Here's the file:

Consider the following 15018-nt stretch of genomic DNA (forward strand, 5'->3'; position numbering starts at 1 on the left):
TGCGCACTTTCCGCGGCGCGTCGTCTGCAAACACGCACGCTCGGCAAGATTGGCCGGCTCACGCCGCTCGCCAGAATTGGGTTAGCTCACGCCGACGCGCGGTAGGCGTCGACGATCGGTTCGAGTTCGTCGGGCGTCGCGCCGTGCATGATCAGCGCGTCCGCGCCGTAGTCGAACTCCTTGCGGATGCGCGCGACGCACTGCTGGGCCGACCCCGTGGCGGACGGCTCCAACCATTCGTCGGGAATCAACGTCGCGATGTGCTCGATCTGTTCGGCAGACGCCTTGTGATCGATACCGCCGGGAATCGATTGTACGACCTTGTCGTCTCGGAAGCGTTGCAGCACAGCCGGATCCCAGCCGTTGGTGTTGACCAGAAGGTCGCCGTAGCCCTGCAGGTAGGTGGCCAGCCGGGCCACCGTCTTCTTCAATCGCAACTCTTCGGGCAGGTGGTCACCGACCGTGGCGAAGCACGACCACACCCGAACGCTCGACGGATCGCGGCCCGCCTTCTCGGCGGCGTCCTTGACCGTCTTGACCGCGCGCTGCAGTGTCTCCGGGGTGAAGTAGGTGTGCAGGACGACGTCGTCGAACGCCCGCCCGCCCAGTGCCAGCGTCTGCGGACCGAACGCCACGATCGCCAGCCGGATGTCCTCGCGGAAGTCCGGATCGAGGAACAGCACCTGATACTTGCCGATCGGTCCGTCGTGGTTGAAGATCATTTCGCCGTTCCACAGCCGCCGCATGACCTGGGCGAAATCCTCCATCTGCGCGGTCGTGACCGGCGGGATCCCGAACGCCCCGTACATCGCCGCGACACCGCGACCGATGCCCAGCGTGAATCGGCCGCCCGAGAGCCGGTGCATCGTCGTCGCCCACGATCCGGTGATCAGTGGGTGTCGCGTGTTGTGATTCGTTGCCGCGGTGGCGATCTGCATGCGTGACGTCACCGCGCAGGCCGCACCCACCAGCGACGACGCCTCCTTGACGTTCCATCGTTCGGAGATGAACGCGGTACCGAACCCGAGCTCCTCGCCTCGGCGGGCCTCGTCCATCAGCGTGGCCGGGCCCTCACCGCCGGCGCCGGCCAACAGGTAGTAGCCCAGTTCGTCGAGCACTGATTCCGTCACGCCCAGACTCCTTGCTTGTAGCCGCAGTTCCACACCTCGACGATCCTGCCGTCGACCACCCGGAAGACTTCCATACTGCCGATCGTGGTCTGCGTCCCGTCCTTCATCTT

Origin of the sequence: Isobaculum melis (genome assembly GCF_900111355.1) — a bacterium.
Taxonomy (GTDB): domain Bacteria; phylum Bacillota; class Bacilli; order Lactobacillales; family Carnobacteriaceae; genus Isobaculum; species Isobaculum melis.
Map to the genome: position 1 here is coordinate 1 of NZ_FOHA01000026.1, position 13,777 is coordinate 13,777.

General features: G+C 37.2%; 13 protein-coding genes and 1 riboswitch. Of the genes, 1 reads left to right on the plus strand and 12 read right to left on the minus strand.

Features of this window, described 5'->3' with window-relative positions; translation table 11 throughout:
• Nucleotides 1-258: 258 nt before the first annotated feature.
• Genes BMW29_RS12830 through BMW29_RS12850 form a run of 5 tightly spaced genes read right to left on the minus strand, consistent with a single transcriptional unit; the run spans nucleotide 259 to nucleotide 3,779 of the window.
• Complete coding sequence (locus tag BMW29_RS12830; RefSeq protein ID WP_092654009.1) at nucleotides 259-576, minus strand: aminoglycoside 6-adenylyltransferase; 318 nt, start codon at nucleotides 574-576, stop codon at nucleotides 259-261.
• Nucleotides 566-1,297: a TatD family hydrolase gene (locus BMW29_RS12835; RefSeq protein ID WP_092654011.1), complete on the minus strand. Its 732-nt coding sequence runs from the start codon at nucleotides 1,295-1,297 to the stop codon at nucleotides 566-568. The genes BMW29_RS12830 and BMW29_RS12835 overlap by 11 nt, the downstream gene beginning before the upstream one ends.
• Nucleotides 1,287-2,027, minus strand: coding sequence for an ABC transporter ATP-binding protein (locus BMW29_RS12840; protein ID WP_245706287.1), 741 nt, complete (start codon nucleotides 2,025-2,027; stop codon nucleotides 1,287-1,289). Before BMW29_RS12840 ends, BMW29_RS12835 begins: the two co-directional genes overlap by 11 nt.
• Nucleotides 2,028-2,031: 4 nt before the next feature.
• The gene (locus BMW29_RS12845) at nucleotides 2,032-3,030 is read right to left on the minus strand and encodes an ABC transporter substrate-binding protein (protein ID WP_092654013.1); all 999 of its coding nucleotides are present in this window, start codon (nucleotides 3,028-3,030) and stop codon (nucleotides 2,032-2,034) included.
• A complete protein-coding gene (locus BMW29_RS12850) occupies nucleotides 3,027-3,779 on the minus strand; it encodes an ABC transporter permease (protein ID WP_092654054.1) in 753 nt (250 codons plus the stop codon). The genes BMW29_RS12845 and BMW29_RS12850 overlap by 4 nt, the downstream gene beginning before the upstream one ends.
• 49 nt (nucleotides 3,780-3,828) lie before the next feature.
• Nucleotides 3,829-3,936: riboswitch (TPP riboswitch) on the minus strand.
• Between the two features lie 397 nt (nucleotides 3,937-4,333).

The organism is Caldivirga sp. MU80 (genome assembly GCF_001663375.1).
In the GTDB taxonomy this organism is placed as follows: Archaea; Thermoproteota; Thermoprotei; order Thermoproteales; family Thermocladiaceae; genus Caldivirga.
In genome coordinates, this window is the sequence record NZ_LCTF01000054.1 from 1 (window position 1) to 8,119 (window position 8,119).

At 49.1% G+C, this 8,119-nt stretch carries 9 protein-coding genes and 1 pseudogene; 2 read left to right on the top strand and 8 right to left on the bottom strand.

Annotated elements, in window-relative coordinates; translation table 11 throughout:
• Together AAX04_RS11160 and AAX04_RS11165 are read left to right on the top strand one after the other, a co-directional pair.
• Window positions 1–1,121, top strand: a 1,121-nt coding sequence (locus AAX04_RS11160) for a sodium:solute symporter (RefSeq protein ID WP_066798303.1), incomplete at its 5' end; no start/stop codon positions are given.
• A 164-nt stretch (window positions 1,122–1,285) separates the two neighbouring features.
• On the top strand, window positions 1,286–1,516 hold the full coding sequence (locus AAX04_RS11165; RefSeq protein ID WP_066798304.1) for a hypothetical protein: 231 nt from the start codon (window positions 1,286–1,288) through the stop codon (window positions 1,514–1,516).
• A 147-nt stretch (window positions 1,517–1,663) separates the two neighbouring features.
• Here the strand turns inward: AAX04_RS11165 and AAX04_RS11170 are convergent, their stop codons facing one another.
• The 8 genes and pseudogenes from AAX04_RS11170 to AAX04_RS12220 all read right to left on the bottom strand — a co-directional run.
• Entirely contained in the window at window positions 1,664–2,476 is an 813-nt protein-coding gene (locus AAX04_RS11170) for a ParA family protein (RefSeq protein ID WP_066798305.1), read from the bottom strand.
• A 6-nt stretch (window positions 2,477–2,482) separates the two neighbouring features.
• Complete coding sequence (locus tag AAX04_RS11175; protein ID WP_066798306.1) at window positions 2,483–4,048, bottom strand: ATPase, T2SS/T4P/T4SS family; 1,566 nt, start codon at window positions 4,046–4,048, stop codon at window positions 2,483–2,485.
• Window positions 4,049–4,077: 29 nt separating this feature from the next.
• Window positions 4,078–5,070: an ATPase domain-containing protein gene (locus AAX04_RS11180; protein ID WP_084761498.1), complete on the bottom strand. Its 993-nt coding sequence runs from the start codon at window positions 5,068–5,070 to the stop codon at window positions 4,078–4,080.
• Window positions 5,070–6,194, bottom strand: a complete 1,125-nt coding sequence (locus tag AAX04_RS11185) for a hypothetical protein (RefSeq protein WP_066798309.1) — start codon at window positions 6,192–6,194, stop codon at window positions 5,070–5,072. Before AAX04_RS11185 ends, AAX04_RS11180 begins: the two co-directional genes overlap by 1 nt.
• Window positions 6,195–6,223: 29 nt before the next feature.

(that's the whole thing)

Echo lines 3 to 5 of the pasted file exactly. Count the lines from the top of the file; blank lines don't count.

Origin of the sequence: Isobaculum melis (genome assembly GCF_900111355.1) — a bacterium.
Taxonomy (GTDB): domain Bacteria; phylum Bacillota; class Bacilli; order Lactobacillales; family Carnobacteriaceae; genus Isobaculum; species Isobaculum melis.
Map to the genome: position 1 here is coordinate 1 of NZ_FOHA01000026.1, position 13,777 is coordinate 13,777.